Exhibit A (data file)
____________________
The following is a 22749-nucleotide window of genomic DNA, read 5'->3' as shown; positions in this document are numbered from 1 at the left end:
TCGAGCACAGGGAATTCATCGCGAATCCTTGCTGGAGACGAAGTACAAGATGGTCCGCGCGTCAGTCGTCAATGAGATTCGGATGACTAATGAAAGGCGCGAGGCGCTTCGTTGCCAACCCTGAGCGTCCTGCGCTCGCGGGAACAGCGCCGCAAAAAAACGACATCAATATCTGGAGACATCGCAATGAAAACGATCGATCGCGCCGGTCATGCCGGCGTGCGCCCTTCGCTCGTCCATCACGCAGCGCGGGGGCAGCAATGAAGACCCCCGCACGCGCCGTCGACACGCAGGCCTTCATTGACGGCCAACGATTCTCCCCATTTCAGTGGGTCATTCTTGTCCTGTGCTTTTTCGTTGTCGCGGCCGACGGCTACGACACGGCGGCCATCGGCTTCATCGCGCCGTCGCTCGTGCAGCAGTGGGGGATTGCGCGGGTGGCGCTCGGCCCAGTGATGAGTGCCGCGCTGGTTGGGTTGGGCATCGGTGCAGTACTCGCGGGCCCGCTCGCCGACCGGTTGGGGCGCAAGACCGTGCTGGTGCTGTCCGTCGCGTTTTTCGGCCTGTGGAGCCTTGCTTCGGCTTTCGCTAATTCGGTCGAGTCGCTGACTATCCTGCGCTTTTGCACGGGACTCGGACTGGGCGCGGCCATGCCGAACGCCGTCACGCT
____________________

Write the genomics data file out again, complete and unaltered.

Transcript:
The following is a 22749-nucleotide window of genomic DNA, read 5'->3' as shown; positions in this document are numbered from 1 at the left end:
TCGAGCACAGGGAATTCATCGCGAATCCTTGCTGGAGACGAAGTACAAGATGGTCCGCGCGTCAGTCGTCAATGAGATTCGGATGACTAATGAAAGGCGCGAGGCGCTTCGTTGCCAACCCTGAGCGTCCTGCGCTCGCGGGAACAGCGCCGCAAAAAAACGACATCAATATCTGGAGACATCGCAATGAAAACGATCGATCGCGCCGGTCATGCCGGCGTGCGCCCTTCGCTCGTCCATCACGCAGCGCGGGGGCAGCAATGAAGACCCCCGCACGCGCCGTCGACACGCAGGCCTTCATTGACGGCCAACGATTCTCCCCATTTCAGTGGGTCATTCTTGTCCTGTGCTTTTTCGTTGTCGCGGCCGACGGCTACGACACGGCGGCCATCGGCTTCATCGCGCCGTCGCTCGTGCAGCAGTGGGGGATTGCGCGGGTGGCGCTCGGCCCAGTGATGAGTGCCGCGCTGGTTGGGTTGGGCATCGGTGCAGTACTCGCGGGCCCGCTCGCCGACCGGTTGGGGCGCAAGACCGTGCTGGTGCTGTCCGTCGCGTTTTTCGGCCTGTGGAGCCTTGCTTCGGCTTTCGCTAATTCGGTCGAGTCGCTGACTATCCTGCGCTTTTGCACGGGACTCGGACTGGGCGCGGCCATGCCGAACGCCGTCACGCT